Enjoy Your Lifestyle Without Sacrifice
One of the things that set frugal people apart from their cheap counterparts is the sacrifices they make. Rather than giving up enjoyable lifestyles to save more money, frugal people are unafraid to spend a few dollars to enjoy the fun things in life. If you want to be frugal, don't say no to items you can afford to obtain the lowest price.
Here are a few activities a person might enjoy if they are trying to be frugal:
- Adventuring outside: There is plenty of low-cost things to do outside. You can ride a bike, hike on a trail, and even rock climb. Check out your local park to see if they offer any exciting activities.
- Visiting public spaces: Public spaces can offer some activities for those on the go. You can check out your local library, go to a park, or take a plunge in a pool. You have to share with others, but it is frugal without sacrificing enjoyment.
- Looking at museums: Many museums are free or discounted, particularly if you are a student or a senior. Check out local places where you live to find a frugal activity that is as educational as it is enjoyable.
These are all fun and affordable activities that someone being frugal might enjoy.
Of course, being frugal does not mean you have to stick with low-cost activities. It simply means making smart choices about the ones you do spend money on, rather than wasting cash on items you may not enjoy. Rather than going to a concert every month, select an annual one you and your friends can enjoy together. That's a quality investment, rather than cheap.
Don't Become a Cheapskate
Being a cheapskate is the clearest notation of a cheap person. Being frugal does not mean you have to be a cheapskate. This problem can be a driving factor in many of your relationships.
Some indications of a cheapskate include:
- Failure to tip at a restaurant or giving a subpar tip after the meal
- Investing in cheap clothes that fall apart rather than waiting for the name brand to go one sale
- Refusing to go to certain places due to the price
- Complaining about expenses constantly
These are all signs of a cheapskate.
Not only will this attitude harm your mental state, but it will also drive away those around you. Avoid becoming a cheapskate to stay frugal and allow your life to blossom rather than come to a standstill. You can still save and be smart with your money while having fun with the people you love.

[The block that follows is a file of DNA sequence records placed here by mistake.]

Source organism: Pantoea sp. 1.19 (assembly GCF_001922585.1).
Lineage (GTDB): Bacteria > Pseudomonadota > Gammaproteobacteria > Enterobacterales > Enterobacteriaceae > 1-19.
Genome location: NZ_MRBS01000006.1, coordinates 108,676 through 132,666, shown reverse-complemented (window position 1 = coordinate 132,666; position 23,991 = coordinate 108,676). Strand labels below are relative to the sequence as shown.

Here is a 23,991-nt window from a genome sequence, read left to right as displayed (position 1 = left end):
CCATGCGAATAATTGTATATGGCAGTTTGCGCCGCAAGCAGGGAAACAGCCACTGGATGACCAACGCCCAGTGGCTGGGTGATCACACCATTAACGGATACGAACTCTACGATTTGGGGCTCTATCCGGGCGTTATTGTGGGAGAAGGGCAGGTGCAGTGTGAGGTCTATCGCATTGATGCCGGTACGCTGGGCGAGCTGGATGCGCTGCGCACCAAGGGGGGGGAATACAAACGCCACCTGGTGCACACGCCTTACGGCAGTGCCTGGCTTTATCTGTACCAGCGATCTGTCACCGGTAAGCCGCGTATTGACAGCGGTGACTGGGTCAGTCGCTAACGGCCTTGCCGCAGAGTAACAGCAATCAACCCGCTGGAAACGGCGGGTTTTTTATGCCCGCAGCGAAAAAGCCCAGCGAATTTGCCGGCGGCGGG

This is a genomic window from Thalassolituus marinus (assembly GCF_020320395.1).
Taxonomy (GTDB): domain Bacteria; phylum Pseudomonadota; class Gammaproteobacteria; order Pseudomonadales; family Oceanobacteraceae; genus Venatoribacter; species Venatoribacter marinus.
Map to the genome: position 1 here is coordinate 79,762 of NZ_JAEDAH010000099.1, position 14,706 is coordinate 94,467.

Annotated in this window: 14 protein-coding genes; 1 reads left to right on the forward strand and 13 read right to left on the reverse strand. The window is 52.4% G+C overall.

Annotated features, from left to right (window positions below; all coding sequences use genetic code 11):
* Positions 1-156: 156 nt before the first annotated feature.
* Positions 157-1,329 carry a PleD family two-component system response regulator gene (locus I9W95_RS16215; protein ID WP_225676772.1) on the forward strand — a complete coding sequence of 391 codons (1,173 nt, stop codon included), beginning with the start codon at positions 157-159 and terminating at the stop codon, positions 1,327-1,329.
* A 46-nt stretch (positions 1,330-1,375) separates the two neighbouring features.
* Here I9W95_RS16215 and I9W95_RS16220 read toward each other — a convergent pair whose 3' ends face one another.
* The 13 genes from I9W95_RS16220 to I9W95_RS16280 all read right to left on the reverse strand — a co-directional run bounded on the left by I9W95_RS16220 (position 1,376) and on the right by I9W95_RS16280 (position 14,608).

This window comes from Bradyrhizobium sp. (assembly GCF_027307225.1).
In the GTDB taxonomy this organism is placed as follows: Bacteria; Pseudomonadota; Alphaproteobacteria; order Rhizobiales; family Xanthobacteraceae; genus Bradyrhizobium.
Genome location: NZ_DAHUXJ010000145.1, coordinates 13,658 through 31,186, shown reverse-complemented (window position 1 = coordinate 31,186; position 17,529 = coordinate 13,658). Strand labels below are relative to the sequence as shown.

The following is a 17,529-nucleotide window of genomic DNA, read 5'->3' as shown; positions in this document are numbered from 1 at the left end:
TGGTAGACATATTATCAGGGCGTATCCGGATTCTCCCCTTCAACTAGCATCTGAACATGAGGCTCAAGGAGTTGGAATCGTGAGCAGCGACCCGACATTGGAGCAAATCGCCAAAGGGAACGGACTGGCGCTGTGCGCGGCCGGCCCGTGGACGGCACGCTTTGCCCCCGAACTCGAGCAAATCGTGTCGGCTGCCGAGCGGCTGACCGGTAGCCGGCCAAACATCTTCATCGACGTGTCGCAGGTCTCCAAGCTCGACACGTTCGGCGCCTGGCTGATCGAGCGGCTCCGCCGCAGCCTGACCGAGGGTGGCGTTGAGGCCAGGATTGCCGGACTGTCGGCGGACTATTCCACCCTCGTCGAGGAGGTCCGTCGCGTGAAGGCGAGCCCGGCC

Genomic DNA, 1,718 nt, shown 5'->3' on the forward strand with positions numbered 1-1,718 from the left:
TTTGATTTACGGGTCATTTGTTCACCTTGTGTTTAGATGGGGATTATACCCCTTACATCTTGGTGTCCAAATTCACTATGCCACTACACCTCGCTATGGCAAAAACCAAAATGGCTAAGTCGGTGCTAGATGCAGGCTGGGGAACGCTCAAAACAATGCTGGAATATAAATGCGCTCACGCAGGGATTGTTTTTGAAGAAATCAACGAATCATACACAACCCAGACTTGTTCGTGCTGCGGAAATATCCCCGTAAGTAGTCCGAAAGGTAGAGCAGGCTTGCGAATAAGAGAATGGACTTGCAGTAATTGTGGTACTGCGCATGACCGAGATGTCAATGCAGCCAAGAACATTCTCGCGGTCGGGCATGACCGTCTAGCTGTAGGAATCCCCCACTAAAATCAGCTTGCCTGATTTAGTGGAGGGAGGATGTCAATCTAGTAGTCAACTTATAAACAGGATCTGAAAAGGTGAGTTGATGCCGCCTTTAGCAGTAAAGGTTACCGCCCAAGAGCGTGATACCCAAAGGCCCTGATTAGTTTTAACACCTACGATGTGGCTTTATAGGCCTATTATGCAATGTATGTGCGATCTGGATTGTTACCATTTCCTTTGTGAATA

Eat and Drink In
Eating and drinking out is one of the biggest expenses for most people. These items can add up quickly. While it is completely fine to have fun every once in a while, it is possible to have just as much of a good time eating and drinking from your own home. You can buy the supplies you need and make meals to last for days.
Rather than going on, a frugal person might:
- Make coffee at home before work, rather than spending money on a drink out
- Invite friends over to make food, rather than splurging on a big meal
- Make a budget for eating out, still permitting time to enjoy those investments
These are all items a frugal individual could take on, rather than constantly spending money on eating and drinking in a restaurant or cafe.
It is vital to clarify that this doesn't mean you should avoid having fun out every so often. A cheap person will stay away from fun altogether to keep money in their pocket. Instead, it means making a conscious effort to spend money on enjoyable things and make intelligent choices about how often that should occur.
If you catch yourself staying in to save money, you are leaning on the side of cheap. This action is fine but might result in losing friends or a sense of unhappiness as life turns into a race to save as much money as possible.
Buy Used When Logical
One of the best ways to get a low price is to buy used. While a cheap person will cut the cost on every item by investing in used, a person who has adopted frugal means should buy used when it makes sense. If it is better to get it new, get it new. However, if it makes more sense to continue prudently saving by investing in used items, buy them used.